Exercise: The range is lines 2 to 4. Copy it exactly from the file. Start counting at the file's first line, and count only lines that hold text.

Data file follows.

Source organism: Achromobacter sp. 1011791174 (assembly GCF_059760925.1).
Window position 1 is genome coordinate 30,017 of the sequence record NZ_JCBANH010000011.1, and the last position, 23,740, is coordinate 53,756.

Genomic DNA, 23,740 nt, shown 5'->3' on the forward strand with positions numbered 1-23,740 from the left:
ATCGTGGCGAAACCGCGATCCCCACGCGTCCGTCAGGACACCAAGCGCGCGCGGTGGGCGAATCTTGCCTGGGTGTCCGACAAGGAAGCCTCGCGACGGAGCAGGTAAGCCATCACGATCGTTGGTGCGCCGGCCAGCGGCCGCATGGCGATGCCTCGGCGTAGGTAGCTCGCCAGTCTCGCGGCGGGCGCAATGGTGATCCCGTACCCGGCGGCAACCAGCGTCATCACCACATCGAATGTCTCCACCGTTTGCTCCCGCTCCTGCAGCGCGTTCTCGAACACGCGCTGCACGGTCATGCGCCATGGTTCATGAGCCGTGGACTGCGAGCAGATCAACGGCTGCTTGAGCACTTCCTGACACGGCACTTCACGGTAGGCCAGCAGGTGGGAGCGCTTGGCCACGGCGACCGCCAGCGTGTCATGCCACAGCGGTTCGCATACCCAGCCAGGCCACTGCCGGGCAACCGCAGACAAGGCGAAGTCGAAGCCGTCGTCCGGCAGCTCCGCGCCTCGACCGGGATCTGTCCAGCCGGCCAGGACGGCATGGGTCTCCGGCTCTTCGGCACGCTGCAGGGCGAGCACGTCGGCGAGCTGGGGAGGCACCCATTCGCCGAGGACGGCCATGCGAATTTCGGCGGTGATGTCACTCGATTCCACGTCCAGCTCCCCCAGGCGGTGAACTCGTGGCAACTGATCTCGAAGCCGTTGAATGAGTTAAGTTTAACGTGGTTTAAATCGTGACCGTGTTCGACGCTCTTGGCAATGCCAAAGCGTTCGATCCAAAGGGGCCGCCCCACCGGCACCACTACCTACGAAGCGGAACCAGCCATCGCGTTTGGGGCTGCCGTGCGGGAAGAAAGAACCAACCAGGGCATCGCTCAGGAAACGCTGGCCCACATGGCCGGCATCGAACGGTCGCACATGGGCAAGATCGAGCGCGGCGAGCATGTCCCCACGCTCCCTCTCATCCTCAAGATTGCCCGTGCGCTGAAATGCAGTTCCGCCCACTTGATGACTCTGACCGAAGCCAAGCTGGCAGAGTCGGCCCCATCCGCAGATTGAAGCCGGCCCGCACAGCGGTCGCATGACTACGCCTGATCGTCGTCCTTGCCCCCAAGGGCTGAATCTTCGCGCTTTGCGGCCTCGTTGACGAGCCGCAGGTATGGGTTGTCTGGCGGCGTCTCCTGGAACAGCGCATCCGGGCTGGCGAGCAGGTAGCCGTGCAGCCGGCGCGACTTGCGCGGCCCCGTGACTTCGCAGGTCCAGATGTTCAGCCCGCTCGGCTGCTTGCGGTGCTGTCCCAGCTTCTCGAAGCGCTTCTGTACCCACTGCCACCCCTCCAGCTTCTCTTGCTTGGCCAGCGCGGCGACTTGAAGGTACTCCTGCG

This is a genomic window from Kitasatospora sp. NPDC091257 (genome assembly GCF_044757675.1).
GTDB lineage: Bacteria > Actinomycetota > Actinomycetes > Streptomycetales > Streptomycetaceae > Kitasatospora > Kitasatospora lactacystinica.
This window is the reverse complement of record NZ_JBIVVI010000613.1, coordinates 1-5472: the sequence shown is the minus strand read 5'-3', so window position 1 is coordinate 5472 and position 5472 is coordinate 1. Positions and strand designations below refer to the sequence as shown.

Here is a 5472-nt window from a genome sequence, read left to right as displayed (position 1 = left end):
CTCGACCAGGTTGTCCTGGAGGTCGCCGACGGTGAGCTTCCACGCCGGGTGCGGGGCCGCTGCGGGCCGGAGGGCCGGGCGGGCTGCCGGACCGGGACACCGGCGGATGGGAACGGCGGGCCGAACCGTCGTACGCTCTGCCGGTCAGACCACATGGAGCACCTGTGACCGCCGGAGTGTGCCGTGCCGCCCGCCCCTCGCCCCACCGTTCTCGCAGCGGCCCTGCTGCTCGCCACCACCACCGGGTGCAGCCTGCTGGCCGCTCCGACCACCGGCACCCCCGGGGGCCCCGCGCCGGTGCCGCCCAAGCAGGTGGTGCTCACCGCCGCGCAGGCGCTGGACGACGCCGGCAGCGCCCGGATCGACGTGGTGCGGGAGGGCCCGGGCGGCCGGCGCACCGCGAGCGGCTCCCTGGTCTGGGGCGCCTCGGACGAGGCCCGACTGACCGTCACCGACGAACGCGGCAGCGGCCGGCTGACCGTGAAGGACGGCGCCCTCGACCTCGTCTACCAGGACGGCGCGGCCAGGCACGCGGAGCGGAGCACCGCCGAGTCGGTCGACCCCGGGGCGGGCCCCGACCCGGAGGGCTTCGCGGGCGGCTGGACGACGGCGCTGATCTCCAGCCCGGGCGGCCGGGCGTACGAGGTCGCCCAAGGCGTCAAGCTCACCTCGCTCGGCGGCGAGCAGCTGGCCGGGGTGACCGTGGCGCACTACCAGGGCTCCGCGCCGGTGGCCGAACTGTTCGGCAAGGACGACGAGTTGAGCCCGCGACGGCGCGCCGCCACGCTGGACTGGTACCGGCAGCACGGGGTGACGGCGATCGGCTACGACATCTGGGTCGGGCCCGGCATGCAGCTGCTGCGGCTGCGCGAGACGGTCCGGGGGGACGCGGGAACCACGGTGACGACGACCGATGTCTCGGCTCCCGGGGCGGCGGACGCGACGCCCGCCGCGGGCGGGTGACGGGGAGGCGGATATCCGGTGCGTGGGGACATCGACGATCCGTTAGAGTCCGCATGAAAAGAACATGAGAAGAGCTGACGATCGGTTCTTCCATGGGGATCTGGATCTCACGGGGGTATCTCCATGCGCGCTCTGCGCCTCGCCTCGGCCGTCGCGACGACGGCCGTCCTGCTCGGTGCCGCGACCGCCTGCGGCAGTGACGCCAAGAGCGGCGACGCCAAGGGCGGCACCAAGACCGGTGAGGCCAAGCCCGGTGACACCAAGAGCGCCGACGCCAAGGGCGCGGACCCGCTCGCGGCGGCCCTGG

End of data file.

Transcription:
Window position 1 is genome coordinate 30,017 of the sequence record NZ_JCBANH010000011.1, and the last position, 23,740, is coordinate 53,756.

Genomic DNA, 23,740 nt, shown 5'->3' on the forward strand with positions numbered 1-23,740 from the left:
ATCGTGGCGAAACCGCGATCCCCACGCGTCCGTCAGGACACCAAGCGCGCGCGGTGGGCGAATCTTGCCTGGGTGTCCGACAAGGAAGCCTCGCGACGGAGCAGGTAAGCCATCACGATCGTTGGTGCGCCGGCCAGCGGCCGCATGGCGATGCCTCGGCGTAGGTAGCTCGCCAGTCTCGCGGCGGGCGCAATGGTGATCCCGTACCCGGCGGCAACCAGCGTCATCACCACATCGAATGTCTCCACCGTTTGCTCCCGCTCCTGCAGCGCGTTCTCGAACACGCGCTGCACGGTCATGCGCCATGGTTCATGAGCCGTGGACTGCGAGCAGATCAACGGCTGCTTGAGCACTTCCTGACACGGCACTTCACGGTAGGCCAGCAGGTGGGAGCGCTTGGCCACGGCGACCGCCAGCGTGTCATGCCACAGCGGTTCGCATACCCAGCCAGGCCACTGCCGGGCAACCGCAGACAAGGCGAAGTCGAAGCCGTCGTCCGGCAGCTCCGCGCCTCGACCGGGATCTGTCCAGCCGGCCAGGACGGCATGGGTCTCCGGCTCTTCGGCACGCTGCAGGGCGAGCACGTCGGCGAGCTGGGGAGGCACCCATTCGCCGAGGACGGCCATGCGAATTTCGGCGGTGATGTCACTCGATTCCACGTCCAGCTCCCCCAGGCGGTGAACTCGTGGCAACTGATCTCGAAGCCGTTGAATGAGTTAAGTTTAACGTGGTTTAAATCGTGACCGTGTTCGACGCTCTTGGCAATGCCAAAGCGTTCGATCCAAAGGGGCCGCCCCACCGGCACCACTACCTACGAAGCGGAACCAGCCATCGCGTTTGGGGCTGCCGTGCGGGAAGAAAGAACCAACCAGGGCATCGCTCAGGAAACGCTGGCCCACATGGCCGGCATCGAACGGTCGCACATGGGCAAGATCGAGCGCGGCGAGCATGTCCCCACGCTCCCTCTCATCCTCAAGATTGCCCGTGCGCTGAAATGCAGTTCCGCCCACTTGATGACTCTGACCGAAGCCAAGCTGGCAGAGTCGGCCCCATCCGCAGATTGAAGCCGGCCCGCACAGCGGTCGCATGACTACGCCTGATCGTCGTCCTTGCCCCCAAGGGCTGAATCTTCGCGCTTTGCGGCCTCGTTGACGAGCCGCAGGTATGGGTTGTCTGGCGGCGTCTCCTGGAACAGCGCATCCGGGCTGGCGAGCAGGTAGCCGTGCAGCCGGCGCGACTTGCGCGGCCCCGTGACTTCGCAGGTCCAGATGTTCAGCCCGCTCGGCTGCTTGCGGTGCTGTCCCAGCTTCTCGAAGCGCTTCTGTACCCACTGCCACCCCTCCAGCTTCTCTTGCTTGGCCAGCGCGGCGACTTGAAGGTACTCCTGCG